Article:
That sense of pure melancholy and dread at the battle ahead permeates throughout pretty much all of “A Knight of the Seven Kingdoms,” which can best be summarized as a contemplative calm before the storm or, as I would put it, one of the absolute strongest installments of Game of Thrones in recent memory. This is the kind of episode that a series can only truly deliver as it reaches its conclusion, providing moments of closure and finality to many of its characters. But, more than that, it allows the series the continued opportunity to just breath for a goddamn second, and focus on this sprawling cast of characters and their relationship with one another. Last week’s episode got a bit of flack for doing the same, but I once again must reiterate my main point: THIS is the show for me. To expect it to be “moving faster” or “getting to the story” or any of the myriad of complaints I’ve seen about the past two episodes just fundamentally does not jive with what I believe makes Game of Thrones, well,Game of Thrones. Back before the show had the budget to do its crazy, action-packed set-pieces, it just had a collection of actors, playing an assortment of characters sitting in a room, just talking with each other. And if that’s what you are looking for in your Thrones, you’ll be hard pressed to find better examples of this principle in action than with “A Knight of the Seven Kingdoms.”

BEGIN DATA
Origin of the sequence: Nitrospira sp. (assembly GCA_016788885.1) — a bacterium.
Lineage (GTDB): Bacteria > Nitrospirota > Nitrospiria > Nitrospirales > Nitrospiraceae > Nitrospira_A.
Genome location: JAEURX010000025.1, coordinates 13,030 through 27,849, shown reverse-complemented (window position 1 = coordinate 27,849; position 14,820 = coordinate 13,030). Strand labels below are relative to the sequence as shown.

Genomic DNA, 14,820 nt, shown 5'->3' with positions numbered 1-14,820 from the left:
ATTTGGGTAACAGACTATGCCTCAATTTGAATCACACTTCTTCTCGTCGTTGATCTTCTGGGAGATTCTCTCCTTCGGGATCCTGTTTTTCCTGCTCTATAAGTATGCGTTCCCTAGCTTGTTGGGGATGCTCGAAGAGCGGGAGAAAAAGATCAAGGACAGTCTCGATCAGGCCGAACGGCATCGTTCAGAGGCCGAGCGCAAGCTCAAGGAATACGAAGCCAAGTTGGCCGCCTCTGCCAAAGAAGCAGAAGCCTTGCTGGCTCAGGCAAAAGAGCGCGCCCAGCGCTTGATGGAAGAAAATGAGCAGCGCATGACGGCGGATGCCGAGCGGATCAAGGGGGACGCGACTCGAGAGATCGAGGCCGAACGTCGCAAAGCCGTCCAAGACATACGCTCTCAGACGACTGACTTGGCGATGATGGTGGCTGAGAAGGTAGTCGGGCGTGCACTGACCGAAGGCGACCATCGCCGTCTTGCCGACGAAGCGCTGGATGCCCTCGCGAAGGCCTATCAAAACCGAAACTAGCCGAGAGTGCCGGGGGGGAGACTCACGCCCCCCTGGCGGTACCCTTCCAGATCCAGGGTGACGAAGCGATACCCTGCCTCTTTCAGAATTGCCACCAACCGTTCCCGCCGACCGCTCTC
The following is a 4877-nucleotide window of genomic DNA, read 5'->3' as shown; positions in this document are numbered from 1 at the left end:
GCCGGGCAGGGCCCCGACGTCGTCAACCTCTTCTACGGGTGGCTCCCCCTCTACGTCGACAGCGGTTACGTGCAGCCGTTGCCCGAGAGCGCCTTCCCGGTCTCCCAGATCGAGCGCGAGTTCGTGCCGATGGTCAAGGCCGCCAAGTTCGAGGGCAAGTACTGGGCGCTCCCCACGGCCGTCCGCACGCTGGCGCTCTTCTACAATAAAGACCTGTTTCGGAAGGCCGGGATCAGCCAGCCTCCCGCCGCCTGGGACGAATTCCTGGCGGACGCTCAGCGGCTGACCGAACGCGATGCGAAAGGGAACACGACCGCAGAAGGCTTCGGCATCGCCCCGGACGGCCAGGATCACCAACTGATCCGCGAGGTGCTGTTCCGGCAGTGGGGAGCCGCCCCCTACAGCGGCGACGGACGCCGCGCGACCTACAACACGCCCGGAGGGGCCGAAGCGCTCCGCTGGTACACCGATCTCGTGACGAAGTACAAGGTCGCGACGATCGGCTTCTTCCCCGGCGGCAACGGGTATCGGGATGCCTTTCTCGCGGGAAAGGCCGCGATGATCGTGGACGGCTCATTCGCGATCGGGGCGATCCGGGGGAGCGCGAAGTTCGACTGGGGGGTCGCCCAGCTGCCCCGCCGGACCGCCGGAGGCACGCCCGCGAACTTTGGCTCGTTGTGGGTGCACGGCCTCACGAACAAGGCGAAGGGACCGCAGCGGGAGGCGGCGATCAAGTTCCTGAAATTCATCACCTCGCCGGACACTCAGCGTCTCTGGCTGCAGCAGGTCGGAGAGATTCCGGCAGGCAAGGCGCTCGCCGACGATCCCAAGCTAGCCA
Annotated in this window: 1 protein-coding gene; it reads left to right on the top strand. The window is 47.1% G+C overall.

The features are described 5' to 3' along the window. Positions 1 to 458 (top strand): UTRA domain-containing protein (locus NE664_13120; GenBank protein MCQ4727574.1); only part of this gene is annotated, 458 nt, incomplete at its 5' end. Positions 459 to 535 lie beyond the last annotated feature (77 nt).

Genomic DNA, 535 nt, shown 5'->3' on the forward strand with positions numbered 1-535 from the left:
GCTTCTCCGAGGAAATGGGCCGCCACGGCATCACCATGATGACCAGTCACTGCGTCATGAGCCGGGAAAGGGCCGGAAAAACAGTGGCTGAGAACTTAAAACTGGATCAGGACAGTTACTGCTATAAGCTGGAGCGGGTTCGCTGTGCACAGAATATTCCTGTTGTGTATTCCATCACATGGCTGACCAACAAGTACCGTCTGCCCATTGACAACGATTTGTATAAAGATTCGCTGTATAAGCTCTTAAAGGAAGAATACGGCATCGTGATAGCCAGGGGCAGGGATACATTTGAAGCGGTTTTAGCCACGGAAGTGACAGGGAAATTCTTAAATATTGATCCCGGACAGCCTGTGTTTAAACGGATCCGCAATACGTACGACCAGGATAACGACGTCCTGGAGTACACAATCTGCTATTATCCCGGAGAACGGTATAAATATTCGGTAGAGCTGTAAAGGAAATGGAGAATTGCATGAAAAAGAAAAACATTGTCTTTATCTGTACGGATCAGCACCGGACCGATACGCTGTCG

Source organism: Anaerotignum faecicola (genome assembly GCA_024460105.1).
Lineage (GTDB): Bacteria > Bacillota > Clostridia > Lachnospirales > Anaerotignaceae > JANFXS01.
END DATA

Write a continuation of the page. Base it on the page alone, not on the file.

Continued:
Ably written by series vet Bryan Cogman, and directed once more by David Nutter (who also did the season premiere), I think it would be a fair assessment to also describe “A Knight of the Seven Kingdoms” as a series of little scenes, without an episode through line to really propel them forward. Sure, there’s the apocalyptic theme that crops up throughout, and the concept of reflection that has taken up so much real estate of GoT’s final season so far. But the fact the episode can still work without any real plot movement is a testament to the writing and the performers, who all bring their A-game here. “A Knight of the Seven Kingdoms” spends time checking in on pretty much every major character currently at Winterfell (all but Varys, oddly, which automatically makes me suspicious about what he’s up to), which considering the cast size, seems like it would be a foolhardy task. But the storytelling is smart throughout, honing in on groups of characters and little moments, rather than grander, elaborate sequences.